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When you know, you know.

My first glimpse at the beach in Monte Cristi, Dominican Republic.

My first glimpse at the beach in Monte Cristi, Dominican Republic.

It all started with a trip to Monte Cristi. I was nearing the end of my second trip the DR, and my friend Elena insisted on taking me to what she promised was one of the most beautiful beaches on the North Coast, and quite possibly the world.

Elena enlisted José to drive us. The same José, a retired policeman turned taxi driver, who had picked us (Mumsy, Kathie, Nona, Julie and myself) up at the Santiago airport on my initial trip to the DR that January. Just as he had on that night, José brought his friend and former partner along for the ride.

“Our bodyguards,” Elena joked, as we headed out early that morning.

The ride to Monte Cristi and back again took us through the Dominican Republic's central Cibao valley.

The ride to Monte Cristi and back again took us through the Dominican Republic’s central Cibao valley.

But I wasn’t so sure. Oh, this young cop was nice enough, if a little shy. The problem was that he’d already made it known that he was interested in me. And, while I thought I’d made it pretty darn clear that I wasn’t interested in him, well… I had a feeling it was going to be a long day.

And, sure enough, it didn’t take him long to make his initial play to hold my hand. I swatted it away with a laugh and a bit of an eye roll. The activity in the back seat did not go unnoticed by Elena and Jose.

“When you get married, I want to be the best man,” Jose said, grinning at us in the rear view mirror.

That little prediction earned another eye roll from me.

But at some point during the day, my attitude started to change toward this man, whose name I didn’t really know. Was it Andy? André? Only later did I finally come to understand it was Andry.

IMG_1626Maybe it was how seriously he took his role as my bodyguard. Or how he insisted on coming in the water with me, even though he was clearly uncomfortable with the size of the waves.

Or maybe it was when I noticed the color of his eyes exactly matched the surf pounding around us.

Or when I went to use the public restroom on site, only to discover I had been a bit too generous with my emergency stash of tissues. (You’re welcome, Elena.) And he handed me his shirt. An offer which I found incredibly chivalrous, but declined.

Or maybe it was the beach itself, with its steep rock walls and terracotta sand. It was stunning and we had it all to ourselves. (It still blows my mind that this place barely makes the foot notes of most guidebooks, because it is without a doubt one of the most beautiful places I’ve ever been.)

Maybe it wasn’t one thing, but rather an accumulation of all of these small items that set the carefully constructed wall around my heart to crumbling. All I know is that at some point the attention he was paying me stopped being bothersome. And on the return trip, when he reached for my hand, I wasn’t so quick to brush it away.

That night, I couldn’t sleep. I couldn’t stop thinking about him. And the next morning, I woke up with a poem rattling around my head, waiting for me to spill it out on paper.

I did. And then I did something completely crazy: I translated it into Spanish and shared it with him.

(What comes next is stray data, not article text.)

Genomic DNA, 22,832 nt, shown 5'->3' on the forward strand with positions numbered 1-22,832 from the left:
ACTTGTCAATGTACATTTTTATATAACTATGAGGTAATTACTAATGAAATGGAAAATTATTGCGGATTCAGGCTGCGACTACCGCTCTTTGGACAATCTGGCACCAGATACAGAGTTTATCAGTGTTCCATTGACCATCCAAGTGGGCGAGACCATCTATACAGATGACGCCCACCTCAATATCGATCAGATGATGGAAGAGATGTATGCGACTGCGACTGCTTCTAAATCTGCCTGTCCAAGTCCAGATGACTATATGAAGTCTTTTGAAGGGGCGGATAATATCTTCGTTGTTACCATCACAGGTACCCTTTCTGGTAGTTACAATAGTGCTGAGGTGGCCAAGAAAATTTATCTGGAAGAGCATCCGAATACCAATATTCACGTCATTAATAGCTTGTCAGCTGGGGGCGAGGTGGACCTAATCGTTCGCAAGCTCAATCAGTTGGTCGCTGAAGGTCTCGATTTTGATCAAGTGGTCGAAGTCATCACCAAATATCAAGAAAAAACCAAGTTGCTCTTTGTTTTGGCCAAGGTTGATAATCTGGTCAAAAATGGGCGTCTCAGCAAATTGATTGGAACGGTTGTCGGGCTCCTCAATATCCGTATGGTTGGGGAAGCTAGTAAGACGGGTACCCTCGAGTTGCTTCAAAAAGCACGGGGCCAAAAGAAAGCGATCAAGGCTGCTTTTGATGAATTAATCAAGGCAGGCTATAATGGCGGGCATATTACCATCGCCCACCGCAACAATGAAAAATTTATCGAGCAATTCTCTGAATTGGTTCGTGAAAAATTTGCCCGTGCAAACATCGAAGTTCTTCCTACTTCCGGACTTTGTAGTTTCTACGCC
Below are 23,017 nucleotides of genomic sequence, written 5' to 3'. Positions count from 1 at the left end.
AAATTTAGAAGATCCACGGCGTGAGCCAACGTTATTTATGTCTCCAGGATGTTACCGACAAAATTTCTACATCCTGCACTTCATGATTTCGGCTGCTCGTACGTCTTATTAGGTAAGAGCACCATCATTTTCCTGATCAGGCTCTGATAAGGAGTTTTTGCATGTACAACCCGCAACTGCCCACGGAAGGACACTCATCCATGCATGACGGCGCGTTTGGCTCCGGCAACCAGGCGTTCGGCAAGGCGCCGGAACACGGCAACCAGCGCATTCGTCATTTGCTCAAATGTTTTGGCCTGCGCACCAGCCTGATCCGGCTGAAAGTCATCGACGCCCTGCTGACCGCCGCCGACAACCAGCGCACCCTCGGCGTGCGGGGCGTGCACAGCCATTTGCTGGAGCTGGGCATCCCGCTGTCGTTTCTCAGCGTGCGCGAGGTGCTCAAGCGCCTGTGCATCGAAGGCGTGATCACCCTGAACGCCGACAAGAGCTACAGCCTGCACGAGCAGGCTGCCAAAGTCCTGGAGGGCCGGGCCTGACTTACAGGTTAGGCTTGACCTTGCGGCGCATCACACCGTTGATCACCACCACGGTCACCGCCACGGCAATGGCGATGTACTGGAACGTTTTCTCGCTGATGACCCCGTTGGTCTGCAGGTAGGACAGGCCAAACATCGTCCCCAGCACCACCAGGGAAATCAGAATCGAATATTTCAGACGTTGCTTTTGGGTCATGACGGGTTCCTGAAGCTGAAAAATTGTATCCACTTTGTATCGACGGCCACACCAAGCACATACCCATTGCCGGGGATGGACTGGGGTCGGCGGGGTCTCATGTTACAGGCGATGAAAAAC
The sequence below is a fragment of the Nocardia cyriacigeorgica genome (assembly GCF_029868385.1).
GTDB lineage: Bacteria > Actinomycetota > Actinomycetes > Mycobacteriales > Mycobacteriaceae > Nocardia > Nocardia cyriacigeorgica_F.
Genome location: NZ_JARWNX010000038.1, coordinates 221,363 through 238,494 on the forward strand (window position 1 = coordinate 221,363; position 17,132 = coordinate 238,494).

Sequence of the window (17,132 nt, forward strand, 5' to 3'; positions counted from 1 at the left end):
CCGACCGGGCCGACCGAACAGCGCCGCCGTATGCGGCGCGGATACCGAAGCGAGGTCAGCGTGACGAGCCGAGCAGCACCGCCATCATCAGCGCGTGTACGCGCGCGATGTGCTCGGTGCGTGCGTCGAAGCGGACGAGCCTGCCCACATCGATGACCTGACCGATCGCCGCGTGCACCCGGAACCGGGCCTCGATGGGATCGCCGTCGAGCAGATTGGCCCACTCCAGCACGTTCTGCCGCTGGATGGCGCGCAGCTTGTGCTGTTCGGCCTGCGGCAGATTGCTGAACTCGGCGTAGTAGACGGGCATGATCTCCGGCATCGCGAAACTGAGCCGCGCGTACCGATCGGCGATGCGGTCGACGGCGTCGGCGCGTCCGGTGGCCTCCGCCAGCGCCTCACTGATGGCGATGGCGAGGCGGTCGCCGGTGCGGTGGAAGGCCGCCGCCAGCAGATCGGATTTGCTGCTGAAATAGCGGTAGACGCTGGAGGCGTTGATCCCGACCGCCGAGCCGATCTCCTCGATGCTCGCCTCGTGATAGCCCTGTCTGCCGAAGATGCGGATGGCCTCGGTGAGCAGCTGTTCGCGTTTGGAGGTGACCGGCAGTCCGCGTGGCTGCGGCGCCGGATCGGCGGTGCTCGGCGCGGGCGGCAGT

José, our best man, looks on after we said our (first set) of I Do's.

José, our best man, looks on after we said our (first set) of I Do’s.

The following day, March 26, we had our first official date. It was another trip with José and Elena, this time to Playa Grande in Rio San Juan. It was another gorgeous beach, and yes, I dragged him into the ocean with me again.

A little over a year later, on May 9, 2015, Jose’s little prediction came true. And yes, he was Andry’s best man.

Here’s the poem I wrote that long ago morning, when I knew I’d found someone special.

Because when you know, you know.

#

Lost in the moment…

 

Your voice rolls over me

smooth and seductive

like the surf.

It’s not the words,

but the cadence,

I understand.

 

Your fingers trace lazy circles

and I shiver,

shy like a school girl

with her first crush.

 

The brush of a kiss

on my temple,

feather soft,

draws my attention to your eyes.

 

Grey-green

against the caramel of your skin

I’d lose myself there,

if not for the tug of a smile

on those perfect lips.

 

Would they taste like salt

from the sea?

I wonder, reluctant to break

the spell of this perfect moment

even for the pleasure

of finding out.

 

MS March 25, 2015

 

Perdido en el momento…

 

Tu voz me vuelca

suave y seductor

como el surf.

No son las palabras

pero la cadencia

entiendo.

 

Tus dedos traza círculos perezosos

y tirito,

tímido como una muchacha de la escuela

con su primer amor.

 

La caricia de un beso

en mi frente,

suave como pluma

me llama la atención a tus ojos.

 

Gris-verde

contra el caramelo de su piel.

Me perdería

si no fuera por el tirón de una sonrisa

en esos labios perfectos.

 

¿Saben a sal

desde el mar?

Me pregunto, reacio a romper

el hechizo de este momento perfecto

incluso para el placer

de descubrir.

IMG_1667

Farrell Family Favorites: A tribute to a favorite uncle and his amazing daughter

Two of my favorite ladies!

Two of my favorite ladies!

I opened Facebook today to find two of my favorite ladies smiling back at me. I was so excited to see that my cousin Coleen had chosen one of my favorites from my wedding day as her new profile picture. It’s a candid of Coleen and Mumsy, in their respective roles as maid of honor and mother of the bride, taken as we were waiting to be collected for the beachfront ceremony.

As I looked at those familiar faces, smiling back at me, I felt so incredibly blessed. I am blessed. Blessed to have found the love of my life and made it official before family and friends on what would have been my parents’ 56th wedding anniversary. And blessed, also, to have these two amazing women in my life.

For the last 40 years, they have cared for me, comforted me, supported me, cheered me on, laughed both with me and at me, and helped me celebrate all of life’s milestones – big and small. And even though we’re a few thousand miles apart at present, we all carry each other in our hearts every day.

In a family of 35 first cousins, it’s a dangerous thing to go picking favorites. Difficult, too, since the Farrells are a pretty amazing bunch. But Coleen and I have always had a special bond. The fact that more than a decade separates us in the roster of Farrell descendants has never been a factor.